If you squinted, you could see the beginnings of a boat.

Day 2, Thursday: On the second day, we faced a challenge. Chase’s original plans called for a chine log, a structural timber that runs along the bottom of the garboard plank, to serve as a fastening point between the plank and the hull bottom. We discovered, however, that the curve of the boat’s hull was too sharp to bend the timber without steaming.

Rather than incorporate that technique into the “kit build” process, Chase opted to join the bottom and garboard plank using a traditional “stitch-and-glue” method. Parallel holes are drilled in each component. After the edges of each are epoxied, they are “stitched” together using copper wire. The stitching creates a temporary support while the epoxy cures and is removed afterward. Once that happens, the joint is strengthened further using a fillet, or thick bead of epoxy, followed by a strip of fiberglass cloth.

With the hull bottom in place, we turned the boat upright (it was turned upside-down and all around throughout various stages of the build) and attached the sheer strake. This required beveling the top of the garboard plank with hand planes, then using screws and epoxy to fasten this member to the bow, transom and midship frame.

We attached curved quarter knees to the inside corners, where the sheer strake meets the bow and transom. These will provide additional support to the craft and serve as handholds when carrying the boat. The knees were a little challenging because they required multiple bevels along both edges in order to fit correctly.

At the end of Day 2, we left with the boat upright on sawhorses, looking like an actual boat. No squinting required.

Day 3, Friday: We began our third day with another challenge: The red grandis rub rail was too stiff to make the curve along the boat and actually cracked when we tried to fit it. We substituted a more flexible and slightly thinner piece of spruce, which would later be laminated with a thin piece of ash.

Then, we turned our attention to the rest of the interior components. We installed seat risers on which the center seat will rest. We also cut openings and installed watertight four-inch deck plates in the fore-and-aft bulkheads to provide access to the interior of the flotation tanks. After epoxying the interior of the tanks, we fastened the tops – but not before signing the bottom of the aft cover. Someday, someone may see the names of those who built this vessel, like finding a message in a bottle, only in a pram.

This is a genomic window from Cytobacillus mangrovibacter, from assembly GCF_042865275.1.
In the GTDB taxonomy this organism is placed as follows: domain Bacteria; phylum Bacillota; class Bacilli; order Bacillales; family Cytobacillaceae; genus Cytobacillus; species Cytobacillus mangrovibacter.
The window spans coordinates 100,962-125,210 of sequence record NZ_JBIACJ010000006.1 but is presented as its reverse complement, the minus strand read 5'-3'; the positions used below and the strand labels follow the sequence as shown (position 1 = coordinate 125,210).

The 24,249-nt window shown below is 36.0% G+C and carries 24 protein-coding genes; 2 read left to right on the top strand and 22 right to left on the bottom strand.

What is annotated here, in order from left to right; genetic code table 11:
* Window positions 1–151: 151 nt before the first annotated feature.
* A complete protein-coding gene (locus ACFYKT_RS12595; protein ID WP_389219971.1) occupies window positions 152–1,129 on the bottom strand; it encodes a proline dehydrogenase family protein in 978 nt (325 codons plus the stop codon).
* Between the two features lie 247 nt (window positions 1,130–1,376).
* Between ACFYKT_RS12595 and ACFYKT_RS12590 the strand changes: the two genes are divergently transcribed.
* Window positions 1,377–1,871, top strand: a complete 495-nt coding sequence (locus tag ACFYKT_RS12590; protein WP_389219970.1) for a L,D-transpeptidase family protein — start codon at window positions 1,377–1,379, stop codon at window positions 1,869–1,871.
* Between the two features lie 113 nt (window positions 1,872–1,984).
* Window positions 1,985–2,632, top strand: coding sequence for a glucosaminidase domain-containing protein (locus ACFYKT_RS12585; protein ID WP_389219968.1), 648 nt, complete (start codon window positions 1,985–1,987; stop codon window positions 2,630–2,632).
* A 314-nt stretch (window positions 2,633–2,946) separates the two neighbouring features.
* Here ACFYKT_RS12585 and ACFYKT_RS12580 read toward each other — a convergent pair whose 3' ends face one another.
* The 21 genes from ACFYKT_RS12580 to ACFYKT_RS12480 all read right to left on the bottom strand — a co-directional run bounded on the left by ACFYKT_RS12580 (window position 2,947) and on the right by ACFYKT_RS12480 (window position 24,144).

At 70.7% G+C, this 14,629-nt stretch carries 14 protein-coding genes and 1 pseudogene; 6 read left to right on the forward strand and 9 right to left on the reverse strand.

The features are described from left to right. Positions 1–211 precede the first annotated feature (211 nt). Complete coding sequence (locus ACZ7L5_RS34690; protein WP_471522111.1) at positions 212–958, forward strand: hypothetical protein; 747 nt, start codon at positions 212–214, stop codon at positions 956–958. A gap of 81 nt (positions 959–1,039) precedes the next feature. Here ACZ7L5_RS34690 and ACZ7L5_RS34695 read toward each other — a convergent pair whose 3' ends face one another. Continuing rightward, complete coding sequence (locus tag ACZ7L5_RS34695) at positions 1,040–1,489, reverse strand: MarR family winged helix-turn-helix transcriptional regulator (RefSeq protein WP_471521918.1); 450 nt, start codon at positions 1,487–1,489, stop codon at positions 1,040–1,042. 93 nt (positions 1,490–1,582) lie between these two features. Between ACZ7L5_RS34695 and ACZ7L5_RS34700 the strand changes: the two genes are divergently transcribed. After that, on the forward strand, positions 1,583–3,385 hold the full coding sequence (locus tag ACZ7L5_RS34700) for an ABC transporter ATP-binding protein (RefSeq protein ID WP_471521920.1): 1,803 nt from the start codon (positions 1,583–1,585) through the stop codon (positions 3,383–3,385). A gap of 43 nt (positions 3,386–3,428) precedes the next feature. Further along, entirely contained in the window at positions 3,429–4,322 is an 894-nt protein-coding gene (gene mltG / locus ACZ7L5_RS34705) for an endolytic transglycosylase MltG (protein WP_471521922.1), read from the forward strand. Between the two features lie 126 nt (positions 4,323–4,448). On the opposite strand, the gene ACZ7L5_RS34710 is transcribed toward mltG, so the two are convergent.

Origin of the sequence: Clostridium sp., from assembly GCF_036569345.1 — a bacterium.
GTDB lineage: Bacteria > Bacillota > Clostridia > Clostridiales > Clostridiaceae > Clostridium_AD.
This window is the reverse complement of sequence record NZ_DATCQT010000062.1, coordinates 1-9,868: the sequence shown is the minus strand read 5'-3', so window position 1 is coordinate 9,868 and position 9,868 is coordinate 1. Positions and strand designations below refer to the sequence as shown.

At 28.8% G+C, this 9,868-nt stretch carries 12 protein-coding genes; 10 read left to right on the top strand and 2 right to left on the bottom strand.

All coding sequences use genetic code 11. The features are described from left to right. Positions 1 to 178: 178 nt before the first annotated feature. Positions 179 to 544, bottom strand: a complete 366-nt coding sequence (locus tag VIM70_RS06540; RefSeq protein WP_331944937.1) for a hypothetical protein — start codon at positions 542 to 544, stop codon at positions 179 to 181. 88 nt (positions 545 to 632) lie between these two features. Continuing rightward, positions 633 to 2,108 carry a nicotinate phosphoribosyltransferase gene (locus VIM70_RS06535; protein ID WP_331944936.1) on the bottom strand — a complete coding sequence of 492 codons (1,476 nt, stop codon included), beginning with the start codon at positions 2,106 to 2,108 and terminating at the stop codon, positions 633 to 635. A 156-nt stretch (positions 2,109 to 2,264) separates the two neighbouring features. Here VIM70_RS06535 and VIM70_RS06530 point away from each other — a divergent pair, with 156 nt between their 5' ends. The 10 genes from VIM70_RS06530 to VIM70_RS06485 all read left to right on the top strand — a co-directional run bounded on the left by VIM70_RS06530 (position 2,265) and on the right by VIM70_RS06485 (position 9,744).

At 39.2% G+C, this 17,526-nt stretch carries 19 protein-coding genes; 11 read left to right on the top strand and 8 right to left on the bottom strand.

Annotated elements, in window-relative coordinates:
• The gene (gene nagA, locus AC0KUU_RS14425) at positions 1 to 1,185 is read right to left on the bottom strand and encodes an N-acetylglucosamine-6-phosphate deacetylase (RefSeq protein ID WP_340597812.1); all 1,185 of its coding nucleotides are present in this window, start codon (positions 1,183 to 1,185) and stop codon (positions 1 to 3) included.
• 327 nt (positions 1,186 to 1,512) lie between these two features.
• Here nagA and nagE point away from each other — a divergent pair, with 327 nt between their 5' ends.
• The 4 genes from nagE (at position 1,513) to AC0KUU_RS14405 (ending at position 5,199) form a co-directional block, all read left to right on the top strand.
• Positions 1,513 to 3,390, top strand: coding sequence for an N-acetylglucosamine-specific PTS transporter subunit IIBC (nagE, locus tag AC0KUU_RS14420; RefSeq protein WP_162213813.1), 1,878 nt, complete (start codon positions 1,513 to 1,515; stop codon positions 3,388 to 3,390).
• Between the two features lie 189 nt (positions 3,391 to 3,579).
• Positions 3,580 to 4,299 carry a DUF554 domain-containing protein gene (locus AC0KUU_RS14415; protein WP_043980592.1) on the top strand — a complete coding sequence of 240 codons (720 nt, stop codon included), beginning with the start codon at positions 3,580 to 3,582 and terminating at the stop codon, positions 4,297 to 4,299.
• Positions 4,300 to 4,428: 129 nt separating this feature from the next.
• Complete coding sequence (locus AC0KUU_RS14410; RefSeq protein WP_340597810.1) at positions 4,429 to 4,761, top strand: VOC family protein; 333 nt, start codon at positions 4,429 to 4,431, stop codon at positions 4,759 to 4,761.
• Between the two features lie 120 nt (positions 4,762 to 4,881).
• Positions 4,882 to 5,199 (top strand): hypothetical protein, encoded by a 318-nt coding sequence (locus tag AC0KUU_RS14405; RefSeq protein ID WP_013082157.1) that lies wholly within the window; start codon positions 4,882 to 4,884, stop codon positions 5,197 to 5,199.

With the interior construction complete, we turned the boat upside down again and installed the skeg, which fit into place nicely, its two tabs fitting precisely into matching slots in the bottom. We also attached two parallel keel runners on either side of the bottom. These will help stiffen the bottom and provide protection when the boat is dragged along the ground.

Our final task was to smooth the edges where all of the components joined using planes and sandpaper, and we trimmed all assembly tabs as they were no longer needed. Then we applied a two-inch wide strip of fiberglass cloth along the garboard-plank/hull-bottom seam.

Now it was Friday afternoon, and the boat was nearly complete. There was still plenty of finish work: Some putty work, sanding, lots of sanding, applying a clear epoxy coat and then painting. Not to mention the installation of oarlocks and a towing eye. But we left for the weekend, knowing we had accomplished our task.

Because this was the first build for this kit, we were able to identify several areas in which the build process and kit construction would be modified. The chine log will be removed in the final version, and instead, the stitch and glue method will be incorporated for the bottom hull attachment. Chase will also pre-cut the bulkhead access holes, as these proved very difficult to cut with the bulkhead in place. Lastly, the rub rail will be a spruce and ash laminate construction for the kit, although Chase said he would incorporate steamed and bent red grandis for boats constructed in one of his workshops.

We would like to thank all our readers for their suggestions and input. It takes a village, and our village built a pretty cool pram. Follow our progress online at pointseast.com/pram for more details including a full slideshow of the build process.